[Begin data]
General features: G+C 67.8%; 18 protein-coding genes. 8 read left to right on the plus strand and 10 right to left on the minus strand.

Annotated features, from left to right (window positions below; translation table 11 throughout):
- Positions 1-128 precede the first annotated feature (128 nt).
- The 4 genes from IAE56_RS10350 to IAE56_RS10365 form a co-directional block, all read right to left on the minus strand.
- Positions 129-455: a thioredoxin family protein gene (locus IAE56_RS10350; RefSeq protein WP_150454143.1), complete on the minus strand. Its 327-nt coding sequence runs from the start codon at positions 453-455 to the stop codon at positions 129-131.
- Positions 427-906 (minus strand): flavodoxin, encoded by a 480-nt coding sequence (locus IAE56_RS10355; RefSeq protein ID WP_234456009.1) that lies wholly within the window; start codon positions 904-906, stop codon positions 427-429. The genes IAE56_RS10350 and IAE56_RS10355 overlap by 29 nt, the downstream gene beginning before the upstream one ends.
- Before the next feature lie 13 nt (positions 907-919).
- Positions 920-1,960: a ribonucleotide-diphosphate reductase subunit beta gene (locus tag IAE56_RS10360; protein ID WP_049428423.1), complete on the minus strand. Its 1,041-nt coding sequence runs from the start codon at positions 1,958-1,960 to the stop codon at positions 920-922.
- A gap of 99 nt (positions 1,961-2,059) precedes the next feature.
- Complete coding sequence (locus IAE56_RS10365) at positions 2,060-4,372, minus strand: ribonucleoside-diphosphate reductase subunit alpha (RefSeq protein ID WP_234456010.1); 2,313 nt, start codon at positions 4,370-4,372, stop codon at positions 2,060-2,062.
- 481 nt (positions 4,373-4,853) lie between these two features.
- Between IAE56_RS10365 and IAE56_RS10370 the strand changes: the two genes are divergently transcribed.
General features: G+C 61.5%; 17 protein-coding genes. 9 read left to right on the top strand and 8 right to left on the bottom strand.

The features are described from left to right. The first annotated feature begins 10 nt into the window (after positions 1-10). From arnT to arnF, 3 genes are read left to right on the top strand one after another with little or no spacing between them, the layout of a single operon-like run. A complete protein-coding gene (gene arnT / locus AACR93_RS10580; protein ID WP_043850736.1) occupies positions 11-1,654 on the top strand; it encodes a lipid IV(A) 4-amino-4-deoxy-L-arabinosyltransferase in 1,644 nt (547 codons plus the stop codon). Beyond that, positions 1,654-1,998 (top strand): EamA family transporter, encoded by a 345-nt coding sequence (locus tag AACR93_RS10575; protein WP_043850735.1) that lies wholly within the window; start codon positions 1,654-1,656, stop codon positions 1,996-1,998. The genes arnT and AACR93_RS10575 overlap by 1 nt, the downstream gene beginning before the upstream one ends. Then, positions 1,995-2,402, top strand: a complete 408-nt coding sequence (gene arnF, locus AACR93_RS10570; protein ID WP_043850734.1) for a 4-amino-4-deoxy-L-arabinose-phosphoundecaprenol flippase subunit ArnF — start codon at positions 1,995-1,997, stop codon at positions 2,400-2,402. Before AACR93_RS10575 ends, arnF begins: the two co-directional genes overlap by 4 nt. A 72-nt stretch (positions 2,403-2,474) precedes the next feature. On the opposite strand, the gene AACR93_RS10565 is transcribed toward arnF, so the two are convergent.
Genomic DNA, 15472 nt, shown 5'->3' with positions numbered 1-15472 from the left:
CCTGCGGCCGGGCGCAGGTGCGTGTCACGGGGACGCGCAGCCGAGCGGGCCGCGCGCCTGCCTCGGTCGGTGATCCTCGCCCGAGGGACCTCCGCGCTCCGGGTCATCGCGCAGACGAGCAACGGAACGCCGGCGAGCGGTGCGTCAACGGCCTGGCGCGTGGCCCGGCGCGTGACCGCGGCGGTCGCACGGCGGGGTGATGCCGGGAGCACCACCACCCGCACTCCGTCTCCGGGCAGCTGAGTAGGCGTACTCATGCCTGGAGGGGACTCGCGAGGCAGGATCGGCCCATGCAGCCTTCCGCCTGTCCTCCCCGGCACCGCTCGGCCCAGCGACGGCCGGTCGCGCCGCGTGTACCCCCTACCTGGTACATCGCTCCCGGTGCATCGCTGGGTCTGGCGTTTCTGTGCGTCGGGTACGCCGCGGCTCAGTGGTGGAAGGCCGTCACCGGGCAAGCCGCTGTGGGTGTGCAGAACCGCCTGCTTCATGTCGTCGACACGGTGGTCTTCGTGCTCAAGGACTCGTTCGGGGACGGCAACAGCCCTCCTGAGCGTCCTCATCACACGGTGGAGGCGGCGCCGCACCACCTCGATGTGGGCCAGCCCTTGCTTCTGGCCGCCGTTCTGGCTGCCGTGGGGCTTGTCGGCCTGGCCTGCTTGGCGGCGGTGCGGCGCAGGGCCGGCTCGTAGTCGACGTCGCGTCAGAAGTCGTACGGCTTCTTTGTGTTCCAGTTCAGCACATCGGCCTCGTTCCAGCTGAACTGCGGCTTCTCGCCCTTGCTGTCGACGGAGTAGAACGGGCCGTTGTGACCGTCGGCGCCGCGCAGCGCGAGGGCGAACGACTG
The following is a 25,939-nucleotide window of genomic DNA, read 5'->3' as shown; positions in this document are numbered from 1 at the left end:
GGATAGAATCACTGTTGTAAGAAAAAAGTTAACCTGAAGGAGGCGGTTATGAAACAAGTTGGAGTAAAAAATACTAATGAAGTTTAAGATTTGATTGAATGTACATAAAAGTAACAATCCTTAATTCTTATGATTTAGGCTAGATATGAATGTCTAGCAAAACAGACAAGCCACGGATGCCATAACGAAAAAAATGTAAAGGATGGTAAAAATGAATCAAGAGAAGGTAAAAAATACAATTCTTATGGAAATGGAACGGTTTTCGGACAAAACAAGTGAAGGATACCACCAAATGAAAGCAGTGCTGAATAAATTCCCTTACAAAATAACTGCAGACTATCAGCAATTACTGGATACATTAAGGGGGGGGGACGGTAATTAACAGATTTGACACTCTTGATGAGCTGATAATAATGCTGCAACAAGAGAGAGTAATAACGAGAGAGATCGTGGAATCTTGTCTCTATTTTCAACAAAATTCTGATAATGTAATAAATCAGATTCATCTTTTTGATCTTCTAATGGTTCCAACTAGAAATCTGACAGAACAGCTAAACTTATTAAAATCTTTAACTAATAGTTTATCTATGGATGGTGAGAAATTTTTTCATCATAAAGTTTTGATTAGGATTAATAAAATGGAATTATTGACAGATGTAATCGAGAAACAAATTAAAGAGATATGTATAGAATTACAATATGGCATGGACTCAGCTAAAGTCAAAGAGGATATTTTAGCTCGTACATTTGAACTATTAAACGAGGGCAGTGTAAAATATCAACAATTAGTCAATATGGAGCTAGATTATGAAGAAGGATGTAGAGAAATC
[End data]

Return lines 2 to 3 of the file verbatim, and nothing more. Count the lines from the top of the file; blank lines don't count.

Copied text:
Annotated features, from left to right (window positions below; translation table 11 throughout):
- Positions 1-128 precede the first annotated feature (128 nt).